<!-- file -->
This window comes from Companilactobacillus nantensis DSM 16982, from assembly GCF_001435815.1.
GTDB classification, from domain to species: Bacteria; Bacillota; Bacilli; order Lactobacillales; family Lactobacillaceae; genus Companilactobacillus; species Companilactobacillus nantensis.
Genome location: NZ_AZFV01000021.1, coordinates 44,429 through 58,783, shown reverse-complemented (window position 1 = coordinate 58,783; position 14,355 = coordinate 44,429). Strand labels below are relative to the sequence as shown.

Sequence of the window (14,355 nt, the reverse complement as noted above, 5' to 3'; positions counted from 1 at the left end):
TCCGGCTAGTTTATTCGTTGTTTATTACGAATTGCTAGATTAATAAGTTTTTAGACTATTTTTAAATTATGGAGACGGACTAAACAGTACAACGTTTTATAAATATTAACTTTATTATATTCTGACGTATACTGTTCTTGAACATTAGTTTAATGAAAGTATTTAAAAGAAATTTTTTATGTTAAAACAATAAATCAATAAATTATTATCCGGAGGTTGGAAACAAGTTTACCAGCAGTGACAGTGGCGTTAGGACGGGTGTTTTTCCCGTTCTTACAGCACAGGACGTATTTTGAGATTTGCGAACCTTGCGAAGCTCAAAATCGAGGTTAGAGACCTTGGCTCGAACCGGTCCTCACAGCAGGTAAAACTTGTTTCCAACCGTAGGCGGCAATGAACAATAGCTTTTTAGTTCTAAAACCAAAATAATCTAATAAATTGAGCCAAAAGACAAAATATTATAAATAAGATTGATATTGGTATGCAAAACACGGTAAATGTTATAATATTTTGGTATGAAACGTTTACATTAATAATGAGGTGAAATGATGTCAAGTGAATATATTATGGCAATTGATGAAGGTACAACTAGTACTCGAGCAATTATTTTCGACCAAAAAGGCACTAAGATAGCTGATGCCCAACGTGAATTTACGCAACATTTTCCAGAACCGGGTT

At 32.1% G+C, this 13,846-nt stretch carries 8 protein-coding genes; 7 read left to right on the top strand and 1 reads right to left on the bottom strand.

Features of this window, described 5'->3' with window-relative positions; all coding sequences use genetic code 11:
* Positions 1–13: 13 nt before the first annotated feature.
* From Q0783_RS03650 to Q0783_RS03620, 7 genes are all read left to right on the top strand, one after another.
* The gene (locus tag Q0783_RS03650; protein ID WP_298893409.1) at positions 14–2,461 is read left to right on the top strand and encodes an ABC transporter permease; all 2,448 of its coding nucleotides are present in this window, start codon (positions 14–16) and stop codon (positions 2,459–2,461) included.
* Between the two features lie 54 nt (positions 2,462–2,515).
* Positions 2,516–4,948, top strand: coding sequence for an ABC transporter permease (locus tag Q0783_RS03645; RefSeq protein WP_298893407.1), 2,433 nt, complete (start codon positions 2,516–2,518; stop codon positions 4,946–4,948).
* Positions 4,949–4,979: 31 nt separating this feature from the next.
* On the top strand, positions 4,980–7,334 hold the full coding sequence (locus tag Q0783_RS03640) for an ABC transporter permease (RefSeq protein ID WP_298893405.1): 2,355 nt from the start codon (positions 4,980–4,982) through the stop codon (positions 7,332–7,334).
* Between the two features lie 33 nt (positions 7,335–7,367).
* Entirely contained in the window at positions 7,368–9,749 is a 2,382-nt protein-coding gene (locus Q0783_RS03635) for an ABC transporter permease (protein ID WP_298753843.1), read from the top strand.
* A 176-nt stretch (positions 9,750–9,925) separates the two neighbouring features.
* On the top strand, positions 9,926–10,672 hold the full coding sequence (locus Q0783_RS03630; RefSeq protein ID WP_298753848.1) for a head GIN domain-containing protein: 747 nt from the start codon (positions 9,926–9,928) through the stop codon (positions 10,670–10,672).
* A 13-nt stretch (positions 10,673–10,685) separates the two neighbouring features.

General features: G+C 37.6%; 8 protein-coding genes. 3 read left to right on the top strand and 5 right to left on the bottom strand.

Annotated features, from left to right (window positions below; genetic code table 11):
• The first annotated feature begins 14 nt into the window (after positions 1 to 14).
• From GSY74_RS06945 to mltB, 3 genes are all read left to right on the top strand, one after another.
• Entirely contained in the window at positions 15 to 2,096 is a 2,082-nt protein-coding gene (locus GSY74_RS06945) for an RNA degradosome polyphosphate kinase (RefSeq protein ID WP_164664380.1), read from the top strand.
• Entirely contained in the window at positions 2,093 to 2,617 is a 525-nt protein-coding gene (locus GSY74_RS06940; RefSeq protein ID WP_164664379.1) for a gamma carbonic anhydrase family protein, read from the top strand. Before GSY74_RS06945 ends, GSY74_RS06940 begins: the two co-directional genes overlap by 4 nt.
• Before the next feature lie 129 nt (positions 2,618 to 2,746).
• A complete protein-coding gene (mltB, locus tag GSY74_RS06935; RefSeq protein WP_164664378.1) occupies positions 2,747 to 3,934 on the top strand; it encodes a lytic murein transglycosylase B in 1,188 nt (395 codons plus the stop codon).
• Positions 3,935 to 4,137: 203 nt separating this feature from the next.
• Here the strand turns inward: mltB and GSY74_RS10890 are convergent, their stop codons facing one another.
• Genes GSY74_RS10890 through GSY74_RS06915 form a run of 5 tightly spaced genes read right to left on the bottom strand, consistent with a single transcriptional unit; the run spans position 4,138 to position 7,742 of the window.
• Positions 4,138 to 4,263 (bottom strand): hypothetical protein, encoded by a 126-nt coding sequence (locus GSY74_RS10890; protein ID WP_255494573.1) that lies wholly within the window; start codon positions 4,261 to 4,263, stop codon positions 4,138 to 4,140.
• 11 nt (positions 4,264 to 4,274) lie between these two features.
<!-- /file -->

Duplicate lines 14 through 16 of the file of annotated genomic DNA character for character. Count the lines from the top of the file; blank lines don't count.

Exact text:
* On the top strand, positions 4,980–7,334 hold the full coding sequence (locus tag Q0783_RS03640) for an ABC transporter permease (RefSeq protein ID WP_298893405.1): 2,355 nt from the start codon (positions 4,980–4,982) through the stop codon (positions 7,332–7,334).
* Between the two features lie 33 nt (positions 7,335–7,367).
* Entirely contained in the window at positions 7,368–9,749 is a 2,382-nt protein-coding gene (locus Q0783_RS03635) for an ABC transporter permease (protein ID WP_298753843.1), read from the top strand.